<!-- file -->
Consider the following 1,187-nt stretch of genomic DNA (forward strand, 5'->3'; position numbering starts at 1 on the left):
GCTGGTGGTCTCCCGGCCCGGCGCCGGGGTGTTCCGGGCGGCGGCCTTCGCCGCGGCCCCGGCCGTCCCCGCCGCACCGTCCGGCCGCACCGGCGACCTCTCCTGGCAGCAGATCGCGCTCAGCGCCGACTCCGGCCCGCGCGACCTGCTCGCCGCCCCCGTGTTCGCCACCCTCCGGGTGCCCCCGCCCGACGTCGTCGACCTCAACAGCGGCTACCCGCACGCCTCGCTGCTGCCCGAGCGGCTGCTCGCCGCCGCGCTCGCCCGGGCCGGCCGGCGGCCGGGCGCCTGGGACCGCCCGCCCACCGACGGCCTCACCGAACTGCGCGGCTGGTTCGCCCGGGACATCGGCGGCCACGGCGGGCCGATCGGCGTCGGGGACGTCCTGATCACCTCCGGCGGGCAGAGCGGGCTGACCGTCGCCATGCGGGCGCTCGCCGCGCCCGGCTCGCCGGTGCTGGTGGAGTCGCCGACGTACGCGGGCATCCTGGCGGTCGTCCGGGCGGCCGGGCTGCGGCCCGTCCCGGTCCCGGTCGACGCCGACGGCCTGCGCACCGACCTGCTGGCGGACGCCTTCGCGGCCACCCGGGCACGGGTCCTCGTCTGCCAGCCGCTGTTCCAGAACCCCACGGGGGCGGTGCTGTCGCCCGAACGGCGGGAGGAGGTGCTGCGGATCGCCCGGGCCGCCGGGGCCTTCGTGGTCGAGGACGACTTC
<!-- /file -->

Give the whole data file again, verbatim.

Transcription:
Consider the following 1,187-nt stretch of genomic DNA (forward strand, 5'->3'; position numbering starts at 1 on the left):
GCTGGTGGTCTCCCGGCCCGGCGCCGGGGTGTTCCGGGCGGCGGCCTTCGCCGCGGCCCCGGCCGTCCCCGCCGCACCGTCCGGCCGCACCGGCGACCTCTCCTGGCAGCAGATCGCGCTCAGCGCCGACTCCGGCCCGCGCGACCTGCTCGCCGCCCCCGTGTTCGCCACCCTCCGGGTGCCCCCGCCCGACGTCGTCGACCTCAACAGCGGCTACCCGCACGCCTCGCTGCTGCCCGAGCGGCTGCTCGCCGCCGCGCTCGCCCGGGCCGGCCGGCGGCCGGGCGCCTGGGACCGCCCGCCCACCGACGGCCTCACCGAACTGCGCGGCTGGTTCGCCCGGGACATCGGCGGCCACGGCGGGCCGATCGGCGTCGGGGACGTCCTGATCACCTCCGGCGGGCAGAGCGGGCTGACCGTCGCCATGCGGGCGCTCGCCGCGCCCGGCTCGCCGGTGCTGGTGGAGTCGCCGACGTACGCGGGCATCCTGGCGGTCGTCCGGGCGGCCGGGCTGCGGCCCGTCCCGGTCCCGGTCGACGCCGACGGCCTGCGCACCGACCTGCTGGCGGACGCCTTCGCGGCCACCCGGGCACGGGTCCTCGTCTGCCAGCCGCTGTTCCAGAACCCCACGGGGGCGGTGCTGTCGCCCGAACGGCGGGAGGAGGTGCTGCGGATCGCCCGGGCCGCCGGGGCCTTCGTGGTCGAGGACGACTTC